North Korea’s Cyber Strategy
New research by Recorded Future’s Insikt Group examines North Korea’s cyber strategy. Despite the ever-increasing number of cyberattacks publicly attributed to North Korea, the regime does not publish an official cyber-strategy doctrine. North Korea's cyber strategy is focused on aggressive information collection and financial theft operations to support its goals of maintaining the Kim family dynasty and unifying the Korean peninsula under its leadership. The regime conducts information collection to gain insights into the thinking of its adversaries and to access technology that can provide an advantage during times of conflict. Financial theft is used to fund the regime's activities, including its nuclear and missile programs. Despite its centralized leadership system, North Korea creatively targets a wide range of industries across different countries.
A quantitative analysis of 273 cyberattacks attributed to North Korean state-sponsored threat actors reveals that the regime primarily engages in cyber espionage and financial theft activities. While it has the capability to conduct disruptive or destructive cyberattacks, it rarely does so. South Korea and the United States are the most common targets, but North Korean threat actors have a global reach, targeting entities in at least 29 countries. Cryptocurrency heists are on the rise, but espionage remains the primary goal of North Korean cyberattacks.
Breakdown of industry verticals of victims grouped by North Korean state-sponsored threat actors
North Korea's cyber strategy is part of its larger asymmetric strategy to achieve the perpetuation of the regime and the unification of the Korean peninsula. The regime has invested in STEM education and nurtures talented individuals in computer science. Students are sent to domestic and international institutions for further education and exposure to technology not easily accessible in North Korea due to sanctions. The regime also deploys IT workers for online services and freelance platforms, which may overlap with cyber operators.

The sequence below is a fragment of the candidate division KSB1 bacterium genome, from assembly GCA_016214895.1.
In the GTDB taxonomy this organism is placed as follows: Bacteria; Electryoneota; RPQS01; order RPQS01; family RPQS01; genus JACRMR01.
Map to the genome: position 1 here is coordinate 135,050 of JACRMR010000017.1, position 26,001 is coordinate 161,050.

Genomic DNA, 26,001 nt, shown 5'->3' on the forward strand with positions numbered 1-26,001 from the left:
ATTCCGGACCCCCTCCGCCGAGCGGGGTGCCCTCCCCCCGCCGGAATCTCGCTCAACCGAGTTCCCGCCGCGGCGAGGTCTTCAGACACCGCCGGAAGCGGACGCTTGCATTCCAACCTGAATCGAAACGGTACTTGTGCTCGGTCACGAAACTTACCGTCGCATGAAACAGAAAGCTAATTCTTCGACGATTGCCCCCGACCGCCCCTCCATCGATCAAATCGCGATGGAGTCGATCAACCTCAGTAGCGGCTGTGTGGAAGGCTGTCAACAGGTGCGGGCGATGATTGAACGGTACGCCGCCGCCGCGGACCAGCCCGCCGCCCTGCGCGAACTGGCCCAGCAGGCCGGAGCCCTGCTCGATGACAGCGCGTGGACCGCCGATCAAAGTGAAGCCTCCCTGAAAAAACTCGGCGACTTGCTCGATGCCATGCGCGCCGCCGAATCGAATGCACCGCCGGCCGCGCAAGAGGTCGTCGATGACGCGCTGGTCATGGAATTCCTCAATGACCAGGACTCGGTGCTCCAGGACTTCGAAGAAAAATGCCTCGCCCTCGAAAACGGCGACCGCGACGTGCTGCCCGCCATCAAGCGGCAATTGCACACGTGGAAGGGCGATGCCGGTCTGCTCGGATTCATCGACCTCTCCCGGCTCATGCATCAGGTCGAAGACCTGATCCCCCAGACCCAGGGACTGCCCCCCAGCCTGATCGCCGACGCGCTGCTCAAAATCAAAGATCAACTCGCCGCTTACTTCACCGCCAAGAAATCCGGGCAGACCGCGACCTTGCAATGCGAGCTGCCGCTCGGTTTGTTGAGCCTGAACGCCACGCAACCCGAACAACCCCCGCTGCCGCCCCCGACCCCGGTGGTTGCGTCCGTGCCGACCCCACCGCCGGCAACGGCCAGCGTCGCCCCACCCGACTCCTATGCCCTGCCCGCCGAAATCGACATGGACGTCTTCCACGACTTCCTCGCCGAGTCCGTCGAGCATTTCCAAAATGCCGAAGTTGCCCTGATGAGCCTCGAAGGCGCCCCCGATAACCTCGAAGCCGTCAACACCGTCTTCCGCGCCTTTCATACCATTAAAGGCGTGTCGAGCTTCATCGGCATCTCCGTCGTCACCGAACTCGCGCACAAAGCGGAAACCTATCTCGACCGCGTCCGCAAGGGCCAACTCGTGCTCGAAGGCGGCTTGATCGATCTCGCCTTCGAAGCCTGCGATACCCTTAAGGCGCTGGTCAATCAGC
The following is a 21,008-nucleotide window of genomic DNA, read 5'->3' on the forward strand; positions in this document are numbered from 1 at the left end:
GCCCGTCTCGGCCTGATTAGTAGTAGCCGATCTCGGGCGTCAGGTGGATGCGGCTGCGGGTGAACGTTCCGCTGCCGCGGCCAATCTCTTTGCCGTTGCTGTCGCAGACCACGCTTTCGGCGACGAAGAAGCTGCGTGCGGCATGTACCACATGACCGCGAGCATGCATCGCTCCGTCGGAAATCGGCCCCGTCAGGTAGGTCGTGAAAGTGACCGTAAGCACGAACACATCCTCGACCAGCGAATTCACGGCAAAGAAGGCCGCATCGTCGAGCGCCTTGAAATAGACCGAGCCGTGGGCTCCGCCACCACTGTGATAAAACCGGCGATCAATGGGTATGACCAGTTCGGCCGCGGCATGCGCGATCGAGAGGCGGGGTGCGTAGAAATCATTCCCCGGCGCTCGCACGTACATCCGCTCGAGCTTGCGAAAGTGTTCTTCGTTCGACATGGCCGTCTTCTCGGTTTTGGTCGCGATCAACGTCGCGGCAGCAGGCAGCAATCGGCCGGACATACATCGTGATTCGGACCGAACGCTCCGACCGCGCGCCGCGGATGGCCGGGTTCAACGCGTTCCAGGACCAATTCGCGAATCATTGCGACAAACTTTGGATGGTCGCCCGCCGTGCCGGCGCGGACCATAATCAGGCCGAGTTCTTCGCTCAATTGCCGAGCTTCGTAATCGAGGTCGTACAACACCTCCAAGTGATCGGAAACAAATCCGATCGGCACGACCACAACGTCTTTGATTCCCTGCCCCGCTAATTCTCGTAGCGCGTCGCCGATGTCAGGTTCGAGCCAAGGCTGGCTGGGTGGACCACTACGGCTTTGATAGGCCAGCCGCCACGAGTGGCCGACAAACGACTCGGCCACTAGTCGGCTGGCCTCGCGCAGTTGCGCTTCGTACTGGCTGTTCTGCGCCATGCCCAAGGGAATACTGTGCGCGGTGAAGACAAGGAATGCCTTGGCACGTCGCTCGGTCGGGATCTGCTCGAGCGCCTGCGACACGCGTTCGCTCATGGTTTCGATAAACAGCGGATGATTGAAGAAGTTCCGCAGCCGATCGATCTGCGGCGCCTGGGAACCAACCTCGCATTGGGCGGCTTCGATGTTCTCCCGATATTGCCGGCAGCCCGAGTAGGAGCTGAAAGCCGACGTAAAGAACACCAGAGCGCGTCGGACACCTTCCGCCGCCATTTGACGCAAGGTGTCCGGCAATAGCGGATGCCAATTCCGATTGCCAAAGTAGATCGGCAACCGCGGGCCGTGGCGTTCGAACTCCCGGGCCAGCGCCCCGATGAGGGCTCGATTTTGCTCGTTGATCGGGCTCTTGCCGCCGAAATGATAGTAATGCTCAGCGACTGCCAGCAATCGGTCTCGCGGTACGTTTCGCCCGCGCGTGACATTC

The report presents a comprehensive analysis of cyberattacks attributed to North Korean state-sponsored threat actors. It examines the threat actor groups involved, their targets, purpose of the attacks, and geographical distribution. Kimsuky is the most common threat group, followed by Lazarus Group and APT37. The data set covers attacks from 2009 to 2023, with a significant increase in the number of reported cyberattacks from 2016 onwards. Kimsuky's activity has seen a dramatic increase in recent years.
Overall, North Korea's cyber strategy is focused on information collection, financial theft, and espionage. The regime has developed a considerable cyber capability and targets various industries globally. However, destructive cyberattacks are rare, and the regime continues to invest in training cyber operators to further its strategic goals.
To read the entire analysis with endnotes, click here to download the report as a PDF.